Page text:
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My First Night ride

Discussion in 'New Riders and Riding Tips' at netrider.net.au started by Jo Anne, Sep 5, 2011.

  1. Hey All

    Had my first night ride to and from Training today - I was nervous at first but as soon as I took off everything started to fall into place. There are still so much to do and to learn but I am getting there slowly every time I hop on my bike. :D
  2. Wonderful - that's great to hear.

    There are some added risks to riding at night. The two that immediately come to mind are 1/ other drivers are more likely to not see you - or more accurately, see you but incorrectly interpret how far away you are and how quickly you're approaching. 2/ You're more likely to run into / over stuff on the road which is slippery, because you didn't see it, or you saw it but too late to do anything about it.

    White paint you can see. Be aware that in the cold, with a bit of dew on it, it can be very slippery. Man-hole covers and other bare steel is even more so, and harder to see. Be wary about dark patches on the road. They could be wet patches, they could be oil - they could be gravel - you don't know.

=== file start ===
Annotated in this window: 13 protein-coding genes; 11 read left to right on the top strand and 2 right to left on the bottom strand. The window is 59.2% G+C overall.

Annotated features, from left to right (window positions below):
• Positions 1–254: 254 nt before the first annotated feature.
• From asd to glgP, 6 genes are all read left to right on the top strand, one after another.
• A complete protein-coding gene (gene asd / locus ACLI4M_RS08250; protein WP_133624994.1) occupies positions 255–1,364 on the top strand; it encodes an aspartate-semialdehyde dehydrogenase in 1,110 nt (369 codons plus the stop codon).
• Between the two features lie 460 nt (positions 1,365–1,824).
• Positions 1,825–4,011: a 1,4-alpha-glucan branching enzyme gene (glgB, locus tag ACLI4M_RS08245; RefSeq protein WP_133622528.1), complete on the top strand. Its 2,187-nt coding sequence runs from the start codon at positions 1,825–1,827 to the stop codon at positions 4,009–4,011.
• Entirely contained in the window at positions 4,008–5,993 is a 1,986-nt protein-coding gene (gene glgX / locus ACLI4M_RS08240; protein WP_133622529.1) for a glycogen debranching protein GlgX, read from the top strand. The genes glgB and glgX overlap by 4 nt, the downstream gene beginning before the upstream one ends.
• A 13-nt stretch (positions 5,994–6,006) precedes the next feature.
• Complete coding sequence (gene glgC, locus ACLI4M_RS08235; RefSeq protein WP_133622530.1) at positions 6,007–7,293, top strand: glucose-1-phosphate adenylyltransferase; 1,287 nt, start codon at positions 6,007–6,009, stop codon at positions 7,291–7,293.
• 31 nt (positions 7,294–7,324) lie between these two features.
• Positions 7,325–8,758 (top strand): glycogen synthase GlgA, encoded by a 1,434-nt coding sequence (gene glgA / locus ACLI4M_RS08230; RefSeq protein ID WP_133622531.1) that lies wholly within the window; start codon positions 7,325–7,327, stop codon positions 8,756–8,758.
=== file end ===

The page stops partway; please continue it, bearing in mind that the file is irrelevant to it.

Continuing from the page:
Watch out for bloody tram tracks. Try not to ride in a lane with them. Try to cross them while not leaned over at all. Try to cross them quickly, not gradually. Don't fixate on them, and ride into something because you were looking at them to the exclusion of everything else, but also don't forget about them and end up riding along on one. They're at their most dangerous when it's cold and dark and there's rain or dew on them, and you have to brake or turn or both, and you ride onto the beast at a small or shallow angle. They are like ice.

    On the up - side, you can often 'see' cars about to come out a driveway or around a corner, or over the crest of the hill - before you'd be able to see them in daylight. Headlights can be very helpful like that. Later in the night, there's much less traffic, and that's both safer and more fun.